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IDENTITY THIEF

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The ghost of John Hughes hovers over “Identity Thief,” and must be bemoaning how the winning combination of heart and humor he brought to “Planes, Trains & Automobiles” has itself been pilfered and perverted into the dismal concoction served up by director Seth Gordon.

The supposedly hilarious premise is that the life of Sandy Patterson (Jason Bateman), a account executive at a Denver firm, is turned upside down when he stupidly gives out over the phone the personal information that allows a conniving woman named Diana (Melissa McCarthy) calling from Florida to print up phony credit cards in his name and use them to destroy his finances. Picked up on warrant by a Denver detective (Morris Chestnut) over trouble the woman’s gotten into at a Florida bar, Sandy quickly convinces the cop that his identity’s been ripped off, but learns that the only way he can fix the situation quickly is to go down to the Sunshine State and bring the actual malefactor back to Colorado himself.

So Sandy’s off to Florida, where after some nasty knockabout slapstick he persuades the crook, a vulgar loud-mouth, to drive to Denver with him, promising her he won’t press charges if only she’ll clear him and save his job—and his happy married life with an adoring wife (Amanda Peet) and two darling daughters. Unfortunately, Diana’s in trouble both with the law and with an imprisoned mob boss (Jonathan Banks), which results in the pursuit of the unlikely pair by both a red-neck skip-tracker (Robert Patrick) and a couple of hit-persons (Tip “T.I.” Harris and Genesis Rodriguez).

Of course the cross-country trip is not without incident. There are numerous comically violent encounters with their pursuers—all of them tonally off-kilter and vaguely unpleasant. But since you can’t fill a feature with those alone, the script simply tosses in digressions to fill up space—a walk in the woods that leads to an encounter with a snake (again, so ineptly done that it’s more repulsive than funny), a sex scene between Diana and a horny cowboy-type, played by Eric Stonestreet, at a crummy motel (more gross than anything else). There are car chases and car wrecks, as well as scads of rough language designed to be naughtily amusing and, of course, the obligatory projectile-vomiting sequence (which at least occurs early on, so we don’t have to wait for it too long).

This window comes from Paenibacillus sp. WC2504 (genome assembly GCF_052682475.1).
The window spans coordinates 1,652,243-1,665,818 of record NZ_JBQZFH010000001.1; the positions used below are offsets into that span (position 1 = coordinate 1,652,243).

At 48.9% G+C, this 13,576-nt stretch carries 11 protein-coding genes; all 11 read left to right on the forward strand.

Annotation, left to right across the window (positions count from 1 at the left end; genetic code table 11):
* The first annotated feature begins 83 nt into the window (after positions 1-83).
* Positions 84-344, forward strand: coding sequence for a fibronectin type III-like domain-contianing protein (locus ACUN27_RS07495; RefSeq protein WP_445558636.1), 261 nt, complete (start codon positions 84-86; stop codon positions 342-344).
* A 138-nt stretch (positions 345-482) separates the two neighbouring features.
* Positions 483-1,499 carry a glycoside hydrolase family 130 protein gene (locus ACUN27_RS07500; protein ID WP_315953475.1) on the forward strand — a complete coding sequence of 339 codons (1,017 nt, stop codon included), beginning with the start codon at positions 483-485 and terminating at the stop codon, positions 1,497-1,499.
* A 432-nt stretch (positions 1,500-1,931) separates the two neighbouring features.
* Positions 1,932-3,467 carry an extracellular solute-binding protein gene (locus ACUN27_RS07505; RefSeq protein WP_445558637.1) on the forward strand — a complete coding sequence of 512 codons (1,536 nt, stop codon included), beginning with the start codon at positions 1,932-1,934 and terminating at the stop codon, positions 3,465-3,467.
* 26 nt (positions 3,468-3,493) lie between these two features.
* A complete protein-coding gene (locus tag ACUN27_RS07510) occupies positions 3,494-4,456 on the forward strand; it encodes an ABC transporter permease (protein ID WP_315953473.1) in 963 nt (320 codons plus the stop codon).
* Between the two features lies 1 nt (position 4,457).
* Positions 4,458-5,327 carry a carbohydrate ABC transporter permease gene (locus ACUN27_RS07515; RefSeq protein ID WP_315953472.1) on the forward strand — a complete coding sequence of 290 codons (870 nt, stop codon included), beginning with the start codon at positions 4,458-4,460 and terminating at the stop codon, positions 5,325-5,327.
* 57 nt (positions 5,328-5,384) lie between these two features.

And needless to say, an important plot element is the gradual bonding that occurs between Sandy and Diana, which leads to them to be self-sacrificing, supportive buddies by the close. That necessarily involves inventing a schmaltzy sob back-story for the woman that ultimately wins Sandy’s sympathy, and supposedly ours. Certainly by the final scene Sandy’s adorable kids are treating her like Aunt Diana, whatever her real name might be.

In this case, though, that’s a hard row to hoe, because in McCarthy’s hands Diana is such an abrasive, obnoxious person, an attitude that persists despite occasional asides meant to show her as a long-mistreated old softie. The actress has been touted since “Bridesmaids” as one of the most promising screen comediennes, but she remains very much an acquired taste that’s easy to resist acquiring. Her shtick is obvious—a sequence in which she predictably screams along with pop tunes on the car radio (by now the cliché of cliches) is simply irritating, and her early bar-party sequence is truly embarrassing. In those cases (as in her recent turn in “This Is 40”) she (and her directors) certainly don’t seem to realize that in many comic bits less is more. Of course, she’s also expected to extract laughs from her considerable girth, which gets extremely tired after awhile (as in a gag when she gets exhausted running just a few feet, although later we’re told that she’s carried an unconscious Bateman to safety—consistency is of no matter here). Fat jokes, frankly, are no longer the guaranteed winners they once were.

As to Bateman, he basically plays straight man to his co-star, and mostly looks benumbed throughout. But one shouldn’t feel sorry for a guy who’s helped produce the vehicle that embarrasses him. Everyone else in the cast is either wasted (Chestnut, Peel, and Jon Favreau, in a cameo as Sandy’s nasty boss, and John Cho, in a slightly longer role, as his new one) or humiliated (Patrick, Harris, Rodriguez and especially Stonestreet). Behind-the-camera contributions aren’t much better, though they are better than the material deserves.